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GETTING DOGS ALONG

One big mistake people make when introducing dogs from different packs or bringing in new dogs is by just tossing them together in one pack’s territory and hoping that they’ll get along. Maybe they will and maybe they won’t. The best way to do that is introducing both dogs in a neutral territory, and the right place is the Great Outdoors!

 

In this way, you are allowing the dogs to first bond as a pack on the walk. Walk your dogs on leash for the first 15 minutes along the hike and then set them off leash while you are still walking. During and after the hike, dogs will bond smoothly and peacefully.

 

When you get back home to ones territory, make sure that the host and his dog enter their home first, and the visitors second. After they have bonded on the long walk, dogs will consider this as a grateful invitation. Make sure that there are no valuable possessions lying in the floor, it might be a trigger for a fight, so better to remove them at first.

 

If a fight happens it does not make it a disaster, but your reaction to it can. Even among the seemingly closest of pack mates, sometimes something can happen that will get them going at each other. Maybe a human member of the pack accidentally drops a high value food item on the floor and both dogs go for it. Things like that may happen.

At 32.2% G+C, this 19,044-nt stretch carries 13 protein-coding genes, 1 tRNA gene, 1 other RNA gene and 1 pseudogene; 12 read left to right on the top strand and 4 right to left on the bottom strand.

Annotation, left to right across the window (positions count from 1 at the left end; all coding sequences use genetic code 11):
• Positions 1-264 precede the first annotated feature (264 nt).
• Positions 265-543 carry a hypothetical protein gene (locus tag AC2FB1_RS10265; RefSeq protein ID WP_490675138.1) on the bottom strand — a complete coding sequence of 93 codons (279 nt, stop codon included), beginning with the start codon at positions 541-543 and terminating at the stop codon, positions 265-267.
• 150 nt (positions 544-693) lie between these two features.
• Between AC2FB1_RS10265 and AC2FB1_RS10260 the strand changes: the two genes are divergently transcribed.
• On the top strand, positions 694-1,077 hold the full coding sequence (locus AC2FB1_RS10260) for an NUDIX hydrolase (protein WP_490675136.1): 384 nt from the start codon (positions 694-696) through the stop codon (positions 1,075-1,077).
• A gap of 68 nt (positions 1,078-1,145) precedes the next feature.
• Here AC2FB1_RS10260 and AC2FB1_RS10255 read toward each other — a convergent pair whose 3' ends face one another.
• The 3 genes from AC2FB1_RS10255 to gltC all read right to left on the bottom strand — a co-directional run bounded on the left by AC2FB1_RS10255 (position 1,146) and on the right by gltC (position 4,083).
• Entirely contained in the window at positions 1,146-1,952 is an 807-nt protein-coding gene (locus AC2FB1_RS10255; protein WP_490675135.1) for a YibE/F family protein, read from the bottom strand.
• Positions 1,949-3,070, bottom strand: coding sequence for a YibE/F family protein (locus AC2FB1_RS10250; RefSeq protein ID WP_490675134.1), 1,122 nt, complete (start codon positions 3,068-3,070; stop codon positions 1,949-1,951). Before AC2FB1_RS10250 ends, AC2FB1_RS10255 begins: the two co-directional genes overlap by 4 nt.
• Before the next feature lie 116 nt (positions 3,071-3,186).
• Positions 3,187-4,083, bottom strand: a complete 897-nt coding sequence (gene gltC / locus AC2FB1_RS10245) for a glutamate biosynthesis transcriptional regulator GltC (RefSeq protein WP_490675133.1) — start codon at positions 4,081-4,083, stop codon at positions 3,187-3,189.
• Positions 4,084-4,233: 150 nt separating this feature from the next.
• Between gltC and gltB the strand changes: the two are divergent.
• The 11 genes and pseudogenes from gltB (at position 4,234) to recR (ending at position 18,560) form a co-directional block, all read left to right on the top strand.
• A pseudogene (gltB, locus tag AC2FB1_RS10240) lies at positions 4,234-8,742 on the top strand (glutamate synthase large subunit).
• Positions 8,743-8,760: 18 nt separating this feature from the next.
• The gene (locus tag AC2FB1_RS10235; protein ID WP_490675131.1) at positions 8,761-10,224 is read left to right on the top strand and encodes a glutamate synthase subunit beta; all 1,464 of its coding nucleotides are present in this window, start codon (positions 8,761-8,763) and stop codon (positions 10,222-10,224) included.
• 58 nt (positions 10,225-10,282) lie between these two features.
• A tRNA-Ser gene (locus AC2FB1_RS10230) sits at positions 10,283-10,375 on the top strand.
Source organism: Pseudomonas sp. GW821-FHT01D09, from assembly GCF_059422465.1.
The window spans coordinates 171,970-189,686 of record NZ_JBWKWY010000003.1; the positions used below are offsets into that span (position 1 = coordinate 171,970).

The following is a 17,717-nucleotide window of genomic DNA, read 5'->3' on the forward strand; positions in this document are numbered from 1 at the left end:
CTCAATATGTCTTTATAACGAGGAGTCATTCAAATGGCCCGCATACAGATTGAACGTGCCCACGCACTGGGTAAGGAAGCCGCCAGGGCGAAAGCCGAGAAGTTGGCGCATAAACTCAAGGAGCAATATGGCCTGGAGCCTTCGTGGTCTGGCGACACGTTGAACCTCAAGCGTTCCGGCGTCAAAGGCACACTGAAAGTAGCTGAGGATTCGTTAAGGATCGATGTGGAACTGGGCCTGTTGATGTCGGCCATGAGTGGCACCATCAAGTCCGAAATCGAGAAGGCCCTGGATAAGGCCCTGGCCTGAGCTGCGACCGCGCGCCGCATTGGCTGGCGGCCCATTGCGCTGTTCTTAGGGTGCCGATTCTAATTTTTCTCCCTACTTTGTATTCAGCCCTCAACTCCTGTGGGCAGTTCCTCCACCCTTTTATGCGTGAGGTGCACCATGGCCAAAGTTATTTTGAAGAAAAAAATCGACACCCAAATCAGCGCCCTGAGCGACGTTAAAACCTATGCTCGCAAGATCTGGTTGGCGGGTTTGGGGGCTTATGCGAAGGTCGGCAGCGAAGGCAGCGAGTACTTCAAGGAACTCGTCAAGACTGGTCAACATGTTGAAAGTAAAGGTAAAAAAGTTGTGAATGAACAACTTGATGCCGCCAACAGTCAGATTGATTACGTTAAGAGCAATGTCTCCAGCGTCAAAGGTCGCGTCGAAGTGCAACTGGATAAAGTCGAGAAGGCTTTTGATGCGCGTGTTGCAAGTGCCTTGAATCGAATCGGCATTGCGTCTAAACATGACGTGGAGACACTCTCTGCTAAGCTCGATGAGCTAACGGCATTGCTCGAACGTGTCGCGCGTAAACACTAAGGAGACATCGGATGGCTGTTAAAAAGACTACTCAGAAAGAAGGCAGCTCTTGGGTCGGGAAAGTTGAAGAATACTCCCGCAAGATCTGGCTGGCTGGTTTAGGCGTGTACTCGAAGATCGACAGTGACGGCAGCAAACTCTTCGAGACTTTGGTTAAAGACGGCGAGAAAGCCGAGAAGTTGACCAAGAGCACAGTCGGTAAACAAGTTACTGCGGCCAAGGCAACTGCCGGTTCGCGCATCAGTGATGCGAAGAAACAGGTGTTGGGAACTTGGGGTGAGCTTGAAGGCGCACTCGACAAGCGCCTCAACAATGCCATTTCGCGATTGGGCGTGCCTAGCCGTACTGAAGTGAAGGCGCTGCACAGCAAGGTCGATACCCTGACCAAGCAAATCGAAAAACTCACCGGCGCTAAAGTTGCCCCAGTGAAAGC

The first step with the first fight is to break it up quickly and calmly. Focus on the dog with the higher level of intensity. Never yell or shout excitedly when breaking up a dog fight this will only elevate the aggression. You can use a loud grunt or shout like “HEY!!!" when you are close to them, but always in a calm manner. You’re not breaking up the dogs with your voice; you’re defusing the aggression with your energy.

 

The second and most IMPORTANT step in a dog fight is how you handle it after. The right way is to totally FORGET it happened, because your dogs will and they are good at it. The wrong way will be to start worrying about the next fight, because that is the quickest way to guarantee that it will happen again. REMEMBER, the worst thing you can do if you have dogs that fight is to ignore the problem by isolating them from each other.


Even the most seemingly balanced dog pack may occasionally have a fight. The important thing to remember is that you are in charge and conflict like this is not the end of the world. They may or may not fight again, but if worry over it does not become your obsession. If not, then you will NOT be feeding them negative energy that will lead to another fight. Reward them when they are being calm and submissive, and correct them when they are not.